Food fights in the Chicago trademark arena By Margo Lynn Hablutzel Intellectual Property, September 2009 Some foods inspire legions of fans, some of whom will go to great lengths to obtain their particular delicacy. Who can forget the episode of “M*A*S*H” where Hawkeye Pierce places a takeout order with Adam’s Ribs in Chicago and then arranges to have them delivered to the 4077?  
“Hope,” charity, and copyright—Fair use or derivative work? By Margo Lynn Hablutzel Intellectual Property, May 2009 While unlikely to make new law in the area of copyright, derivative works, and fair use, the Fairey v. AP case could provide a new distinction between fair use and derivative works for political images.
“Guitar Hero” – Do the claims catch more than just air? The patent license fights surrounding a popular video game By Margo Lynn Hablutzel Intellectual Property, July 2008 Although Gibson had licensed the look of its guitars and other trademarks for use with the game, Gibson apparently claimed that until the controllers failed to work, it did not realize that the equipment mimicked not only the form, but the technology. 
Sports figures reclaim and protect their names (but Larry Bird really did sleep here!) By Margo Lynn Hablutzel Intellectual Property, July 2008   In 1985, six years after Dick Butkus was elected to the Pro Football Hall of Fame, the Butkus Award was created by a group of sports fans in Florida to honor the best linebacker in college football each year. Twenty-two years later, Butkus sued.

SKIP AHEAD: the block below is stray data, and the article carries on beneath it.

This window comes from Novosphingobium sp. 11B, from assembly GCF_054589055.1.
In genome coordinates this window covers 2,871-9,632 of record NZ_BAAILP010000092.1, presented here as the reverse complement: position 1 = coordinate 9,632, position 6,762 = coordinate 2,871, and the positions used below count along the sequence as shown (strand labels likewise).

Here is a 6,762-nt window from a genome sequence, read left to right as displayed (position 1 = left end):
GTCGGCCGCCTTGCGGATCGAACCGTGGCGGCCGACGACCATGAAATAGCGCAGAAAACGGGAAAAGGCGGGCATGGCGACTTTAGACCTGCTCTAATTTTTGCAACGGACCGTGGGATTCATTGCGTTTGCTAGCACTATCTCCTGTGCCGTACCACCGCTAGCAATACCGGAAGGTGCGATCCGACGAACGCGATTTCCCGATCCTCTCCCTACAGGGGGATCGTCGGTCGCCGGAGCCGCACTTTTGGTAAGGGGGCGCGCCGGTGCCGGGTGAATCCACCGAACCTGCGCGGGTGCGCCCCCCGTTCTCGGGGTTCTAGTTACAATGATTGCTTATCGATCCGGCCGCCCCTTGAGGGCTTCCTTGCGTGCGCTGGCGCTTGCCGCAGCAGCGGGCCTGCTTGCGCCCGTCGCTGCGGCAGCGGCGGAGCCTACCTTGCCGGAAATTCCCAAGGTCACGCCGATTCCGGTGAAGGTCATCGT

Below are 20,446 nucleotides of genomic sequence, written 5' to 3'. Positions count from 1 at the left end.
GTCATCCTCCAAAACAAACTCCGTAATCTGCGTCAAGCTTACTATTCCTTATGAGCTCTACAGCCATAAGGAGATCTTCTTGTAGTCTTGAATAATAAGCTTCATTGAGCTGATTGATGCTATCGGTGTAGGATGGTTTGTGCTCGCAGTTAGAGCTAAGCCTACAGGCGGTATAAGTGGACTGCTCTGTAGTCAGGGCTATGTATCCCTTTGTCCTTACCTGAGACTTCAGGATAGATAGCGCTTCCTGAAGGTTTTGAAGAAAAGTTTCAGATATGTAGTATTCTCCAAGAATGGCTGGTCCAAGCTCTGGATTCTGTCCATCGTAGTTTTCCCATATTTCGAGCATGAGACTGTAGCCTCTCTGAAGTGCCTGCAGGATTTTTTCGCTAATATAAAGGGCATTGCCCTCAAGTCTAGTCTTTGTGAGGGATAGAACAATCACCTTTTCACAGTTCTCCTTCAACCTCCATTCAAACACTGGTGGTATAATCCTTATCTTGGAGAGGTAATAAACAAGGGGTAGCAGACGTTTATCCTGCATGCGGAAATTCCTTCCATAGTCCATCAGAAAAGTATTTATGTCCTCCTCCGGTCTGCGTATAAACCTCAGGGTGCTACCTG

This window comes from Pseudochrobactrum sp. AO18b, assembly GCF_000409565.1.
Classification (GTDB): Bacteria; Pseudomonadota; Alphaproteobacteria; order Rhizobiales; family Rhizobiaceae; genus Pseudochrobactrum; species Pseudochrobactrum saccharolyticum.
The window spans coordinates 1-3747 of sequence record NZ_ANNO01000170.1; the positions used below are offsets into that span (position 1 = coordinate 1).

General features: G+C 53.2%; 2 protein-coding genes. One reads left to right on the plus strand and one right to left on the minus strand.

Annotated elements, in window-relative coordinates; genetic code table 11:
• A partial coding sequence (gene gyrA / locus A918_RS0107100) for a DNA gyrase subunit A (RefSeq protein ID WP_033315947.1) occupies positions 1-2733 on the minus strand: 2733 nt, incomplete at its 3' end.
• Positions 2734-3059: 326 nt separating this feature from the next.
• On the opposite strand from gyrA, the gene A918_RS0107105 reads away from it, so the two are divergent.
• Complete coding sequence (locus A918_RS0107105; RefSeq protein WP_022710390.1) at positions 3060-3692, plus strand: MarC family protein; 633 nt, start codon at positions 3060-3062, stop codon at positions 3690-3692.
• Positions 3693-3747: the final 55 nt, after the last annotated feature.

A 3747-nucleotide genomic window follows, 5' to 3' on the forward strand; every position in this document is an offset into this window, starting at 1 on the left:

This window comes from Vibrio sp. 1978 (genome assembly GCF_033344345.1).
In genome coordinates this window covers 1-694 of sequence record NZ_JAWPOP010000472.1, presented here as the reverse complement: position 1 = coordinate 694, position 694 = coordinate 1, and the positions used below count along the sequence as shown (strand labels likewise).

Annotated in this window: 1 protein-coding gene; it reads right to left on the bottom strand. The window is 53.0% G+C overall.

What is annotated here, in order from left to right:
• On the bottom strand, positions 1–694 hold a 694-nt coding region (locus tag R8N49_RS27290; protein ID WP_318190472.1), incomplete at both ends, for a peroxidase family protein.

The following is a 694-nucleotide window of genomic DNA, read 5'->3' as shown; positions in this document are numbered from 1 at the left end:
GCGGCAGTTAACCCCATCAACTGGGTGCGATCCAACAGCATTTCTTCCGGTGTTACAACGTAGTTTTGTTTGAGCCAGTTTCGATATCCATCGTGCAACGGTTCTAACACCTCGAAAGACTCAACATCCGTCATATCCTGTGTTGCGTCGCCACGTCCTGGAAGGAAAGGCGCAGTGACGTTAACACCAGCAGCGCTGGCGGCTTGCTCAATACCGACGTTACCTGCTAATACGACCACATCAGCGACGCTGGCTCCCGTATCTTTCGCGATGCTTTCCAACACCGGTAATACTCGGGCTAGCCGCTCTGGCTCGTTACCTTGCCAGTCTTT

“One day you’re in…..” – Louis Vuitton’s recent trademark cases By Margo Lynn Hablutzel Intellectual Property, May 2008 On the Bravo Channel’s Project Runway reality show, host Heidi Klum warns designers “in fashion, one day you’re in, the next day, you’re out.” Louis Vuitton, a division of LVMH Moet Hennessy Louis Vuitton SA, recently learned the same can be said in trademark courts, as it won a case and lost a case within a week of each other.
Drawing a line between art and copyright By Margo Lynn Hablutzel Intellectual Property, January 2008 Art can also be the center of intellectual property controversies, as recent charges of copyright infringement have shown.
Pulling the Plug on “The Electric (Slide)” By Margo Lynn Hablutzel Intellectual Property, March 2007 Thousands of guests at weddings, bas mitzvah, Sweet Sixteen parties, company holiday gatherings, and other events have been cajoled into joining a line dance called “The Electric Slide” over the last thirty years.
What’s in a name? By Margo Lynn Hablutzel Intellectual Property, January 2007 Recent activity in the UK and USA have highlighted a celebrity’s use of name or nickname as a trademark.
A new cybertool against cybersquatters—and they can only blame it on Rio By Margo Lynn Hablutzel Intellectual Property, June 2002 A bane of trademark owners seeking to stop cybersquatters has been the inability to serve site owners located outside the United States.